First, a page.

MTT and ATPlite assays were used for cell viability estimation. For MTT assay, cells were seeded at a density of 5 × 103 cells per well in 100 μL of culture medium in 96-well flat-bottom plates and cultured overnight. The next day, compound treatment was carried out by adding various concentrations of compounds directly to the wells followed by incubation for 72 hours. Then, 20 μL of MTT (5 mg/mL) was added to each well and plates were returned to the incubator for 3 hours. The supernatant medium was removed and the dark blue crystals that had formed were dissolved in 200 μL of DMSO, followed by reading absorbance at 550 nm. For ATP assays, in which ATP serves as a surrogate for cell viability, we used the ATPlite 1-step Luminescence Assay. Cells were plated at a density of 2 × 103 cells per well in 45 μL complete medium in 384-well solid white plates and cultured overnight. The next day, cells were cultured with various concentrations of compounds for various times (5 μL). Plates were then removed from the incubator and allowed to equilibrate to room temperature for about 10 minutes. ATPlite solution was added 25 μL per well and plates were kept in dark for 5 minutes before reading luminescence by using a luminometer (Luminoskan Ascent; Therom Electron Corporation).
Caspase activity assays
Prostate cancer and glioma cells were plated (2 × 103 cells per well) in 384-well solid white bottom plates and cultured overnight in 45 μL of complete medium. The next day, compounds were added directly to the wells (5 μL) and cells were incubated for 6, 12, 24, or 48 hours. Caspase-Glo 8, Caspase-Glo 9, or Caspase-Glo 3/7 substrate was added (50 μl) and the plates were returned to the incubator. After 30 minutes to 1 hour of incubation, luminescence was measured.
Silencing of genes by using siRNA
PPC-1 cells were transfected with the siRNAs directed against caspase 8, DR4, DR5, Bid, Apaf-1, IRE1α, PERK, ATF6, or Ask1 for 48 hours by a reverse transfection method by using Lipofectamine RNAiMAX according to the manufacturer's instructions (Invitrogen). For each gene, up to 4 different siRNAs sequences were used. After 48 hours of transfection, cells were treated with various compounds, typically for 24 hours. Cell viability assays were done as described above. To confirm the silencing of genes by the siRNA, total protein or RNA was isolated after transfection and analyzed by either immunoblotting or by real time PCR (RT-PCR). The detailed protocol is given below.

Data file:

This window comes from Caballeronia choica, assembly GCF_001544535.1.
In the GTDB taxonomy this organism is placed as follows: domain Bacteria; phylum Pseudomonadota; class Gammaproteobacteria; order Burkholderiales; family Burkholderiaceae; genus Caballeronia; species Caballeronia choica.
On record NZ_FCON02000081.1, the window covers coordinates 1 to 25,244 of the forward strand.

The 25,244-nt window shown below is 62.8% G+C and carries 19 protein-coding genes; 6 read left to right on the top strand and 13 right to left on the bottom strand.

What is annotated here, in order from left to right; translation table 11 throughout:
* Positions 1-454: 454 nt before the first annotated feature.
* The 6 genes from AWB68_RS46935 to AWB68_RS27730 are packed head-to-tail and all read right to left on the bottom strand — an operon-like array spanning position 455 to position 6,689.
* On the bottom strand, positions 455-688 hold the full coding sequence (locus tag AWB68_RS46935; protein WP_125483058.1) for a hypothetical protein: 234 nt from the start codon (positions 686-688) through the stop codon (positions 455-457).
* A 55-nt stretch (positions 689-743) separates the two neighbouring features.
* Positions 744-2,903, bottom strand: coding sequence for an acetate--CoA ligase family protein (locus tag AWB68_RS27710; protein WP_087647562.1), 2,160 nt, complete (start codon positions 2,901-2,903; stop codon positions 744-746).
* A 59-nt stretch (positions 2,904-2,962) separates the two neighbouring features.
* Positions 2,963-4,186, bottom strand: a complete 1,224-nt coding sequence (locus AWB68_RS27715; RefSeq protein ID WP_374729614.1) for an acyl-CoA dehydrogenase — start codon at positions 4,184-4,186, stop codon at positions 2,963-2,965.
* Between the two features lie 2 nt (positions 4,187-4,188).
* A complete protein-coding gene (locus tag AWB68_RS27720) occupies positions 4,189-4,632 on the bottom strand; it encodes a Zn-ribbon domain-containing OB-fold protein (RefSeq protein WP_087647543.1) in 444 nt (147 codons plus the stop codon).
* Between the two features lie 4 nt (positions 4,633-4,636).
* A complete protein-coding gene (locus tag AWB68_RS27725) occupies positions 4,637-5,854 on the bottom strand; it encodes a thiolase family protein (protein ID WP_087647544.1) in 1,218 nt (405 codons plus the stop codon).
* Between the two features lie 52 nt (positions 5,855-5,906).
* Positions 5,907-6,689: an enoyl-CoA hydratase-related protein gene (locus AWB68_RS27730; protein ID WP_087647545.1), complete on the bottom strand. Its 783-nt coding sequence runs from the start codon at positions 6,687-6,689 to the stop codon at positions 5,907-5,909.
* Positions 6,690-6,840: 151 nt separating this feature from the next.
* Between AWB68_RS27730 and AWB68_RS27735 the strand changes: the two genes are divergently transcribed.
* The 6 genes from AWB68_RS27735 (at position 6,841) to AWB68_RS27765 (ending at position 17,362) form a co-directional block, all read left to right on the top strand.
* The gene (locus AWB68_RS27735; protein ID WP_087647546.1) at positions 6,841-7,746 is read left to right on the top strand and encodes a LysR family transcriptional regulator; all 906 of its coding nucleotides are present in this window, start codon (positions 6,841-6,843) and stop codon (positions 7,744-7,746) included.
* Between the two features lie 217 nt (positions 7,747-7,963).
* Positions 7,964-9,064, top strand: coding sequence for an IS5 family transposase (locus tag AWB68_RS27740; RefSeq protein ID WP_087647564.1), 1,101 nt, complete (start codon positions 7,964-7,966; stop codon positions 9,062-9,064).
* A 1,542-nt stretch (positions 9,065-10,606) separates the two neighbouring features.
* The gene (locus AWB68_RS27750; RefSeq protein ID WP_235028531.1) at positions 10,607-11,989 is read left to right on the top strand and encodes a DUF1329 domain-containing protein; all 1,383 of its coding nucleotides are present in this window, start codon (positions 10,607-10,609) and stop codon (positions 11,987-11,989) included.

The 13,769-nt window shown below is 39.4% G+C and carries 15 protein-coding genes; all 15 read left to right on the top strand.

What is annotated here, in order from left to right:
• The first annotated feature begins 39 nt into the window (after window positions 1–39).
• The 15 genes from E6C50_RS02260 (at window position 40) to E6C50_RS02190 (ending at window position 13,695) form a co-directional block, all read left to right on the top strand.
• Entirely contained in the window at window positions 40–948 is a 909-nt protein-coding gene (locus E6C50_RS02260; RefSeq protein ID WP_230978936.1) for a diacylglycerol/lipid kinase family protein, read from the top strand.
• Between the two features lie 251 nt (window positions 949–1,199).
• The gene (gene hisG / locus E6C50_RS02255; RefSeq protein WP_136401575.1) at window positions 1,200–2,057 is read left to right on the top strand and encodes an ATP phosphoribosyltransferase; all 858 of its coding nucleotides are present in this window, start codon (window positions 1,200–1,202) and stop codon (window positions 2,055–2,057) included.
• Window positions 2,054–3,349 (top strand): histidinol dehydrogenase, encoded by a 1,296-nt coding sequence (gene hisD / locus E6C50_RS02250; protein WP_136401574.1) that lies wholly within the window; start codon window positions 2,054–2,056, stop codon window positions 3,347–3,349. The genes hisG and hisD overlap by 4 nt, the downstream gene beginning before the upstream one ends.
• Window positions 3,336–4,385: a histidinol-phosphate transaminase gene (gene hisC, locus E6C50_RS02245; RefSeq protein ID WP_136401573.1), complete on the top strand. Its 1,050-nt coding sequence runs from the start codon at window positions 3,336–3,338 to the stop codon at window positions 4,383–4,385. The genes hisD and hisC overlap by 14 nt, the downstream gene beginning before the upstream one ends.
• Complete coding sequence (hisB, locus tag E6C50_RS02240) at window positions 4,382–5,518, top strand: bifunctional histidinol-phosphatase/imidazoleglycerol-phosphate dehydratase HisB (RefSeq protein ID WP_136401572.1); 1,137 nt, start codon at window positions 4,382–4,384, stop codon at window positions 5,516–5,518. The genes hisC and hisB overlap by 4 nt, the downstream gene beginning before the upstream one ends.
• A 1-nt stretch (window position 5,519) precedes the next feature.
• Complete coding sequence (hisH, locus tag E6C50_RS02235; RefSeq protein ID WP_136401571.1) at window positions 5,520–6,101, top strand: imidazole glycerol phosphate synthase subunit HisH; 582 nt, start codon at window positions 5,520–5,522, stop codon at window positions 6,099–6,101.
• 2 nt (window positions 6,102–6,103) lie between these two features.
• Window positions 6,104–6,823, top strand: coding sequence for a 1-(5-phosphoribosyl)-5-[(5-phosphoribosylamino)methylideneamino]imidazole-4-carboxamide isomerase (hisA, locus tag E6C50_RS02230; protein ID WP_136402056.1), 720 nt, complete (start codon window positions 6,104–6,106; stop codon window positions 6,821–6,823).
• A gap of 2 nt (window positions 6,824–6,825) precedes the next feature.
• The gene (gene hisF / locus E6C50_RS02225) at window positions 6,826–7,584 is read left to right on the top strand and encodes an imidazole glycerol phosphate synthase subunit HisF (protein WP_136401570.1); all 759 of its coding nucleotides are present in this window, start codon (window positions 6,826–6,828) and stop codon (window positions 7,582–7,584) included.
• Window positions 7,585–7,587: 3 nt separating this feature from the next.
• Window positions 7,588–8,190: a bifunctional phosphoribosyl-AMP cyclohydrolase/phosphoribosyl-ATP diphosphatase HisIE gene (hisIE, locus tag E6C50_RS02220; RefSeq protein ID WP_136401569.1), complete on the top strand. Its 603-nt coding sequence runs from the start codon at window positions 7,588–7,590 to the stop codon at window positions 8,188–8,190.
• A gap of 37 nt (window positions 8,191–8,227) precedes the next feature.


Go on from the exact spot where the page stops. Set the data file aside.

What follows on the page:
PPC-1 cells were plated at the density of 3 × 105 cells per well in 6-well plates and cultured for overnight. The next day, cells were treated with 1 to 2 μmol/L CEMB for 24 hours. Cells were trypsinized, washed with PBS, and lysed with radioimmunoprecipitation assay buffer (50 mmol/L Tris, pH 7.4, 150 mmol/L NaCl, 1 mmol/L EDTA, 0.1% Na-deoxycholate, 1% Triton X100, and protease inhibitors). Protein concentrations were quantified by Bradford's assay. Samples were normalized for total protein content, loading 50 to 100 μg per lane for SDS-PAGE/immunoblot analysis.
RNA isolation and analysis
PPC-1 cells (3.5 × 105 cells per well) were plated in 6-wells plate and transfected with siRNAs for 48 hours by using RNAiMAX. Cells were trypsinized, washed with PBS, and the cell pellets were collected for RNA isolation. To determine RNA levels after compound treatments, PPC-1 cells were plated in 6-well dishes at the density of 0.5 × 106 cells per well and next day treated with compounds for 3, 6, 12, and 24 hours. After the treatment, cells were washed with PBS, trypsinized, and pelleted. QIAGEN RNAeasy Mini Kit was used to extract RNA according to the manufacturer's instructions.
Plasmid DNA transfection
PPC-1 cells were plated in 96-well plates at density of 2 × 104 cells per well in 50 μL of culture medium. After 6 hours, 3.2 μg of CHOP-Luc plasmid was introduced into the cells along with 0.07 μg of Renilla-Luc as an internal control for transfection by using Lipofectamine 2000 in 50 μL of OptiMEM. The next day, medium was removed and fresh medium was added along with various compounds for 10 hours. To terminate assays, medium was removed and cells were lysed with 1× passive lysis buffer (Promega) for 15 minutes at room temperature on a rocking platform. The Dual-Glo Luciferase Assay Kit (Promega) was used to measure the firefly/Renilla luciferase ratio.